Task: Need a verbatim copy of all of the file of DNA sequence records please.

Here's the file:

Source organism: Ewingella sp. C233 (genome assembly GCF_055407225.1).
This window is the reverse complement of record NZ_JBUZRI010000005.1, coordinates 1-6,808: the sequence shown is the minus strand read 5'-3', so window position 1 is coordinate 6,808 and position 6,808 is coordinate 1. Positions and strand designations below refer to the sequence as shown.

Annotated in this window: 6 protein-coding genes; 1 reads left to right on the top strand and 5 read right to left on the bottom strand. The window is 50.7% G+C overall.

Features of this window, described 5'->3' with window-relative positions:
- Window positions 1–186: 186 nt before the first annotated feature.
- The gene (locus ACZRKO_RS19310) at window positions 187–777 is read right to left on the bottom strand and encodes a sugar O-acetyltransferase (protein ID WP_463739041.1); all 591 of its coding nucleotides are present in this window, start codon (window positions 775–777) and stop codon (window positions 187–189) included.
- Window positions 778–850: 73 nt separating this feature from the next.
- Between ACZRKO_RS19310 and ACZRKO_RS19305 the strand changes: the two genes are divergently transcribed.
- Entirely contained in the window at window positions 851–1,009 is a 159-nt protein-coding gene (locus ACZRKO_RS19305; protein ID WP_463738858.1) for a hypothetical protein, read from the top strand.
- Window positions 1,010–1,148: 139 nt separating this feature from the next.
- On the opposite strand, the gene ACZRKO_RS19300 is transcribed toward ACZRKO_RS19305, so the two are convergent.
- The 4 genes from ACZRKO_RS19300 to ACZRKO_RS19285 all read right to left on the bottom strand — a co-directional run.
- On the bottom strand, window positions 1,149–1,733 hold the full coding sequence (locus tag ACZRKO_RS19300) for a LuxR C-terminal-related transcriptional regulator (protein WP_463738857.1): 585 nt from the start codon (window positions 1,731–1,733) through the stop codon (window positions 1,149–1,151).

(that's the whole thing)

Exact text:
Source organism: Ewingella sp. C233 (genome assembly GCF_055407225.1).
This window is the reverse complement of record NZ_JBUZRI010000005.1, coordinates 1-6,808: the sequence shown is the minus strand read 5'-3', so window position 1 is coordinate 6,808 and position 6,808 is coordinate 1. Positions and strand designations below refer to the sequence as shown.

Annotated in this window: 6 protein-coding genes; 1 reads left to right on the top strand and 5 read right to left on the bottom strand. The window is 50.7% G+C overall.

Features of this window, described 5'->3' with window-relative positions:
- Window positions 1–186: 186 nt before the first annotated feature.
- The gene (locus ACZRKO_RS19310) at window positions 187–777 is read right to left on the bottom strand and encodes a sugar O-acetyltransferase (protein ID WP_463739041.1); all 591 of its coding nucleotides are present in this window, start codon (window positions 775–777) and stop codon (window positions 187–189) included.
- Window positions 778–850: 73 nt separating this feature from the next.
- Between ACZRKO_RS19310 and ACZRKO_RS19305 the strand changes: the two genes are divergently transcribed.
- Entirely contained in the window at window positions 851–1,009 is a 159-nt protein-coding gene (locus ACZRKO_RS19305; protein ID WP_463738858.1) for a hypothetical protein, read from the top strand.
- Window positions 1,010–1,148: 139 nt separating this feature from the next.
- On the opposite strand, the gene ACZRKO_RS19300 is transcribed toward ACZRKO_RS19305, so the two are convergent.
- The 4 genes from ACZRKO_RS19300 to ACZRKO_RS19285 all read right to left on the bottom strand — a co-directional run.
- On the bottom strand, window positions 1,149–1,733 hold the full coding sequence (locus tag ACZRKO_RS19300) for a LuxR C-terminal-related transcriptional regulator (protein WP_463738857.1): 585 nt from the start codon (window positions 1,731–1,733) through the stop codon (window positions 1,149–1,151).